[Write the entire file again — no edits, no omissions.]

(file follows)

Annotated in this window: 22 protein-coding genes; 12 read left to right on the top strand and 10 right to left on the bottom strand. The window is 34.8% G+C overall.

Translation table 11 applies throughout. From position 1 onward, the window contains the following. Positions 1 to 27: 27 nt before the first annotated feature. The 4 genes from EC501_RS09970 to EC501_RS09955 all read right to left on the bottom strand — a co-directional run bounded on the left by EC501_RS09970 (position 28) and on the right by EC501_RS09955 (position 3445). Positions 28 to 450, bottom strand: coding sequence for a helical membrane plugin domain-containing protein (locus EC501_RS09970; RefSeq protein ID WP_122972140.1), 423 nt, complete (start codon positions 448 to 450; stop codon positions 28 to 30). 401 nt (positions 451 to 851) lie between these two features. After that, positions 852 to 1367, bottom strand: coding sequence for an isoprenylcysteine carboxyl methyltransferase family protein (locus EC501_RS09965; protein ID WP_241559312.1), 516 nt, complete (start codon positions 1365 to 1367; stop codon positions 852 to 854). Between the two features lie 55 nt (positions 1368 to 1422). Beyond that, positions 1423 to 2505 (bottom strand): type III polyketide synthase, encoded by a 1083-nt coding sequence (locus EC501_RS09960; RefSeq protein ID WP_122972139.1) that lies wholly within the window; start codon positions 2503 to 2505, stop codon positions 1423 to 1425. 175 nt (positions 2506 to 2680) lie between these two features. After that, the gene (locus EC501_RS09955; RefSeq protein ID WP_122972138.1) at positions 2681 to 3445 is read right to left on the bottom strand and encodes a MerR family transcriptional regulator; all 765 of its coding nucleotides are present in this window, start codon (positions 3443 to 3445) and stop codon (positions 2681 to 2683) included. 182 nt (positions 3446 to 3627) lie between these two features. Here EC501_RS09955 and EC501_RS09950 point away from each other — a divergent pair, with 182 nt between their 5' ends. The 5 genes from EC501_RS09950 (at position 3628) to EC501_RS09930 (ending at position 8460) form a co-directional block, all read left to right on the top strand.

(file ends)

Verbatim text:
Annotated in this window: 22 protein-coding genes; 12 read left to right on the top strand and 10 right to left on the bottom strand. The window is 34.8% G+C overall.

Translation table 11 applies throughout. From position 1 onward, the window contains the following. Positions 1 to 27: 27 nt before the first annotated feature. The 4 genes from EC501_RS09970 to EC501_RS09955 all read right to left on the bottom strand — a co-directional run bounded on the left by EC501_RS09970 (position 28) and on the right by EC501_RS09955 (position 3445). Positions 28 to 450, bottom strand: coding sequence for a helical membrane plugin domain-containing protein (locus EC501_RS09970; RefSeq protein ID WP_122972140.1), 423 nt, complete (start codon positions 448 to 450; stop codon positions 28 to 30). 401 nt (positions 451 to 851) lie between these two features. After that, positions 852 to 1367, bottom strand: coding sequence for an isoprenylcysteine carboxyl methyltransferase family protein (locus EC501_RS09965; protein ID WP_241559312.1), 516 nt, complete (start codon positions 1365 to 1367; stop codon positions 852 to 854). Between the two features lie 55 nt (positions 1368 to 1422). Beyond that, positions 1423 to 2505 (bottom strand): type III polyketide synthase, encoded by a 1083-nt coding sequence (locus EC501_RS09960; RefSeq protein ID WP_122972139.1) that lies wholly within the window; start codon positions 2503 to 2505, stop codon positions 1423 to 1425. 175 nt (positions 2506 to 2680) lie between these two features. After that, the gene (locus EC501_RS09955; RefSeq protein ID WP_122972138.1) at positions 2681 to 3445 is read right to left on the bottom strand and encodes a MerR family transcriptional regulator; all 765 of its coding nucleotides are present in this window, start codon (positions 3443 to 3445) and stop codon (positions 2681 to 2683) included. 182 nt (positions 3446 to 3627) lie between these two features. Here EC501_RS09955 and EC501_RS09950 point away from each other — a divergent pair, with 182 nt between their 5' ends. The 5 genes from EC501_RS09950 (at position 3628) to EC501_RS09930 (ending at position 8460) form a co-directional block, all read left to right on the top strand.